VNA of Englewood supplies homebound patients with a broad range of services. A registered nurse leads the team and provides various facets of care, including pain management, education and wound care.

Home health nursing is a demanding occupation with a big job description and a broad arm. "Our actions can change people's lives, and the way we take care of people matters," said Gusick. Being an excellent home care nurse entails "doing what it takes."


Published by VT Digger
April 29, 2016

Community health leaders say they have figured out how to save money on treating Vermonters with long-term needs.

A half-dozen organizations that make up the Support and Services at Home, or SASH, program gathered at the Statehouse on Wednesday with representatives of Sen. Bernie Sanders, I-Vt., and Sen. Patrick Leahy, D-Vt.

The groups announced that they slowed the growth of federal Medicare spending on long-term care for senior citizens and people with disabilities by about $1,500 per person between 2011 and 2014.

The U.S. Department of Health and Human Services announced the results in a January report. The report said about 3,500 people participated in SASH during the time period, and savings were highest for the roughly 50 percent who had been in the program the longest.

As a group, the people who participated in SASH for the longest also had lower growth in health care costs for emergency room visits, outpatient hospital visits, primary care visits and specialist doctor visits, the report says. The report found smaller savings for patients in the program for a short period of time.

“The real greatness in my mind is about the quality of life improvements, and that is absolutely priceless,” said Kim Fitzgerald, the chief executive officer of Cathedral Square, the South Burlington-based nonprofit organization that set up the SASH program.

Sixty-five social service organizations, including ones handling affordable housing, mental health, primary care, elder care and disability services, are part of SASH. The number of people enrolled has increased to about 4,500, according to Cathedral Square, and 69 percent of them use Medicare. An additional 19 percent have a combination of Medicare and Medicaid.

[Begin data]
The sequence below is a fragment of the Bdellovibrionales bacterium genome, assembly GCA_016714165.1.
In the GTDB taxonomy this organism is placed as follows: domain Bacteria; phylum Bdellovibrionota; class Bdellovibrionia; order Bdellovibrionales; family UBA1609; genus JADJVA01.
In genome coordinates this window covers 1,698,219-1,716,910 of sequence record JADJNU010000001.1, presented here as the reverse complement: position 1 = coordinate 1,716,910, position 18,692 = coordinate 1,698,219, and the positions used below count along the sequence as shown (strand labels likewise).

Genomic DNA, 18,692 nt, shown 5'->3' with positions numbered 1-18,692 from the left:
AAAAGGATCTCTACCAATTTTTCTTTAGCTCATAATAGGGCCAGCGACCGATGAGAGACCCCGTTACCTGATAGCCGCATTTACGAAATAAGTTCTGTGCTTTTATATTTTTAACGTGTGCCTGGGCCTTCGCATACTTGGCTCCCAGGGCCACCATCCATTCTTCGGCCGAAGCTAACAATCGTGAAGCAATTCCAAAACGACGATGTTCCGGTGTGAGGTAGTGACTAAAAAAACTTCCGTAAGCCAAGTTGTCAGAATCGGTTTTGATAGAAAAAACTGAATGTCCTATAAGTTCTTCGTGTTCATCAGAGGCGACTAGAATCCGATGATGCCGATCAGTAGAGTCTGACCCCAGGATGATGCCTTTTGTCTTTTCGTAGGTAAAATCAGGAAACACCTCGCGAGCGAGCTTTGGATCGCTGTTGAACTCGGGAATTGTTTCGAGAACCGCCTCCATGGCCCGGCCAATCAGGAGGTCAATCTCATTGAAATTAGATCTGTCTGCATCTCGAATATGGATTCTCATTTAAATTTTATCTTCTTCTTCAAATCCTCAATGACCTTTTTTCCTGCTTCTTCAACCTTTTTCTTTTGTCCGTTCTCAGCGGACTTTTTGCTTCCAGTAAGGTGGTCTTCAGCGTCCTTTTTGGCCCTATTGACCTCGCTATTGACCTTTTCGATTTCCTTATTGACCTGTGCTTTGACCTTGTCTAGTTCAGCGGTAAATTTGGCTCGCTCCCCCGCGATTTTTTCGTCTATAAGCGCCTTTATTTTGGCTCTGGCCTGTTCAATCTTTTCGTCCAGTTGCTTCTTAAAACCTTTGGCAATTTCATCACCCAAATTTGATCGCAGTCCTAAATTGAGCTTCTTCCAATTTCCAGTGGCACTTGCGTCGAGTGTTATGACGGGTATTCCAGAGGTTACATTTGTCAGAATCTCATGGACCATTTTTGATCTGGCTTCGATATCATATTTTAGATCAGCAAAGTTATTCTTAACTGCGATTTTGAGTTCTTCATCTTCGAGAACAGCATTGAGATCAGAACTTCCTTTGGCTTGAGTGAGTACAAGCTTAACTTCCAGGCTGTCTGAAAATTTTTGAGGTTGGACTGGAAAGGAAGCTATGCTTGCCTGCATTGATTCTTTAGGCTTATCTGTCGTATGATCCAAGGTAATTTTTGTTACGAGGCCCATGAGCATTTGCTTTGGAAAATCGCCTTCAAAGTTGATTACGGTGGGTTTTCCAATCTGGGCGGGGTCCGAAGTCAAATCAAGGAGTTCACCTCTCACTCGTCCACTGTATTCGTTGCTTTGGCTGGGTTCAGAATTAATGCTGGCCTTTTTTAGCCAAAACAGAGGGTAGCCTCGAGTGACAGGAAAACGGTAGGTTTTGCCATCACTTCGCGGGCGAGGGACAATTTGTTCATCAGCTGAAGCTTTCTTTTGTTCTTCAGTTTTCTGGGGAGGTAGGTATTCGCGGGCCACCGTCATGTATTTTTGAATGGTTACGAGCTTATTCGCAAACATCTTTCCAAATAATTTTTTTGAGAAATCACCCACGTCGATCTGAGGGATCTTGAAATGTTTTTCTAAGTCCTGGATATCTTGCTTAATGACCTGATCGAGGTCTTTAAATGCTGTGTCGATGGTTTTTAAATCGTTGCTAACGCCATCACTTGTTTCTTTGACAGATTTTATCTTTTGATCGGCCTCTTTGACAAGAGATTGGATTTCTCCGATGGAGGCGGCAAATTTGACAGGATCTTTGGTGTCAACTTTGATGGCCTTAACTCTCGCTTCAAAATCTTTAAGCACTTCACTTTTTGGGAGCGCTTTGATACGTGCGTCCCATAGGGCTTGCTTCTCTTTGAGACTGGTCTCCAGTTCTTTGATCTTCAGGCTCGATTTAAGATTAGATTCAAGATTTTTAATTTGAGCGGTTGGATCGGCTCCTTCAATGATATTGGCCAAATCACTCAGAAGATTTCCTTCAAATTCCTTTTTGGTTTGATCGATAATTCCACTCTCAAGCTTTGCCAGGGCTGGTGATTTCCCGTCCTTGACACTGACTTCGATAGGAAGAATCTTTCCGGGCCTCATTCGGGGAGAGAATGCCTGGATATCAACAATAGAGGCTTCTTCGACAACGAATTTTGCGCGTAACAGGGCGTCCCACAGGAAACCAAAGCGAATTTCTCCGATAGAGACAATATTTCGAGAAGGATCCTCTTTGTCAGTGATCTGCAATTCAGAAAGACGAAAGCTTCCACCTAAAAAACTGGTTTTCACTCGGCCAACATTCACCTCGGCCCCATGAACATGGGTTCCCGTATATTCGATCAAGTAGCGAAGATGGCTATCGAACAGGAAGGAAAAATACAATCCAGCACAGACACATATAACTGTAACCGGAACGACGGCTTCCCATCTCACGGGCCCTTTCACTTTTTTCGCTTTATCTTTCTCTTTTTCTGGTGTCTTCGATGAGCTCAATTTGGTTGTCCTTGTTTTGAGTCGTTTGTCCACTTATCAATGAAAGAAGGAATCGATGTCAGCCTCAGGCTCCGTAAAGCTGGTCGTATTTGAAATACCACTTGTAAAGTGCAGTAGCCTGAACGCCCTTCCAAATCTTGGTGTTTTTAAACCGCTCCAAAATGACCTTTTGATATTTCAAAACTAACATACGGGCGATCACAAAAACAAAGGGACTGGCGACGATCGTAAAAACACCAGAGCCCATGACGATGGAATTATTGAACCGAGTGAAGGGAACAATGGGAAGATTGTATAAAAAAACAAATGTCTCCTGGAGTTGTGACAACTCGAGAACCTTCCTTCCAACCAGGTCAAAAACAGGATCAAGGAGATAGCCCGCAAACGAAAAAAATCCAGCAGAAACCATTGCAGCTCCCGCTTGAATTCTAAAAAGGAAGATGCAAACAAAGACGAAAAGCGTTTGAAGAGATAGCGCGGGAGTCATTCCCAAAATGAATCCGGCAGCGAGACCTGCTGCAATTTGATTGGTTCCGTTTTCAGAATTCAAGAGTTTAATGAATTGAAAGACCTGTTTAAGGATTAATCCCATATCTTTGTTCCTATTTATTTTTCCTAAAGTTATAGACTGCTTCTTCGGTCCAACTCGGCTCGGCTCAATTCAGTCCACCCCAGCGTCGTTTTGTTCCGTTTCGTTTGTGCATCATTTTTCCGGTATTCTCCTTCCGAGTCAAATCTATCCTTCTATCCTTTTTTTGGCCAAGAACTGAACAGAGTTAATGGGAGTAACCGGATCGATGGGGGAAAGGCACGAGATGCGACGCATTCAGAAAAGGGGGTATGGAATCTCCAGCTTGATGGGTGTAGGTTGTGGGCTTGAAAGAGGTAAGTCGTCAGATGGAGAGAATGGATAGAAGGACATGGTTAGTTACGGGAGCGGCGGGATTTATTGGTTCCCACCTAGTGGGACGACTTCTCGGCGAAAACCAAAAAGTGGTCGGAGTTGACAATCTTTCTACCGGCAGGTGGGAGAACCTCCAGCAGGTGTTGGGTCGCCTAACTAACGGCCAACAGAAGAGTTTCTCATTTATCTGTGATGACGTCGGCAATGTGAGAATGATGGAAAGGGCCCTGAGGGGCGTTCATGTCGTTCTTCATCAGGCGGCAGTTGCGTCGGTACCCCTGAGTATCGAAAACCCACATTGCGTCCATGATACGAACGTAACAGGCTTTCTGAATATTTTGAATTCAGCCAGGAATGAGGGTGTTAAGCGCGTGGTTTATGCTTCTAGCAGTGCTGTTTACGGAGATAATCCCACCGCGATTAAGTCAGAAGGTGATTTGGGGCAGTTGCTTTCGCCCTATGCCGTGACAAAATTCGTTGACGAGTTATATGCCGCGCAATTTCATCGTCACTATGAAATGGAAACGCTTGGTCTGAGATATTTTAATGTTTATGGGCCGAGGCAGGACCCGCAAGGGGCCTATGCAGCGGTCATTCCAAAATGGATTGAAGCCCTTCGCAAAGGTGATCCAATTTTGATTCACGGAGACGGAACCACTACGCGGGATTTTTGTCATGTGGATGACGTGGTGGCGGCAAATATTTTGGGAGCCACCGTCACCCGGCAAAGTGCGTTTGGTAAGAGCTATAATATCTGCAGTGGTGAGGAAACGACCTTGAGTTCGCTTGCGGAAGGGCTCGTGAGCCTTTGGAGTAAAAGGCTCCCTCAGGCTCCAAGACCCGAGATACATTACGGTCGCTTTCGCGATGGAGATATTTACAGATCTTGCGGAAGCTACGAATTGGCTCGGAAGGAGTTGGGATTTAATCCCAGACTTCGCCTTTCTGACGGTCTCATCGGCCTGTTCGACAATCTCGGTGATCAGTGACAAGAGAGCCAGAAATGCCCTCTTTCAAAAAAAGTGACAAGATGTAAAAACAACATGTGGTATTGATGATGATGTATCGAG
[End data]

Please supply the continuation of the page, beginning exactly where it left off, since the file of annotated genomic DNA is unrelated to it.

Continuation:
The SASH program is integrated into Vermont’s Blueprint for Health — a health reform program that encourages patients to establish “medical homes” so a primary care doctor can coordinate the patient’s care with any specialists the person sees.

The cornerstone of the SASH program allows people to “age in place.” That means senior citizens and people with disabilities can receive health care and social services in their home and avoid being placed in nursing homes, which are some of the most expensive medical facilities.

Camille George, the deputy commissioner of the Department of Disabilities, Aging and Independent Living, said the SASH program “puts each person in the driver’s seat” and allows them to remain “happy, safe and at home, on their terms.”

George said the coordinated care program has reduced the rate of participants falling down and getting hurt, increased age-appropriate vaccinations for participants, increased how many people have their high blood pressure under control, and increased how many people have signed advance directives regarding their care.

John Michael Hall, executive director of the Champlain Agency on Aging, called the SASH program “precedent-setting” because Vermont is the only state to use it, and the federal government’s report shows that it’s working.

Hall said he began working in home health care 37 years ago, when social service organizations would often get involved in senior citizens’ health care after they were experiencing severe issues like dementia.

He said that led to “overreliance on hospitals, our continued habit of chasing disease when it’s at its most expensive instead of preventing it.” And he said governments should be “keeping people healthy, instead of being content to pay for them when they are very sick.”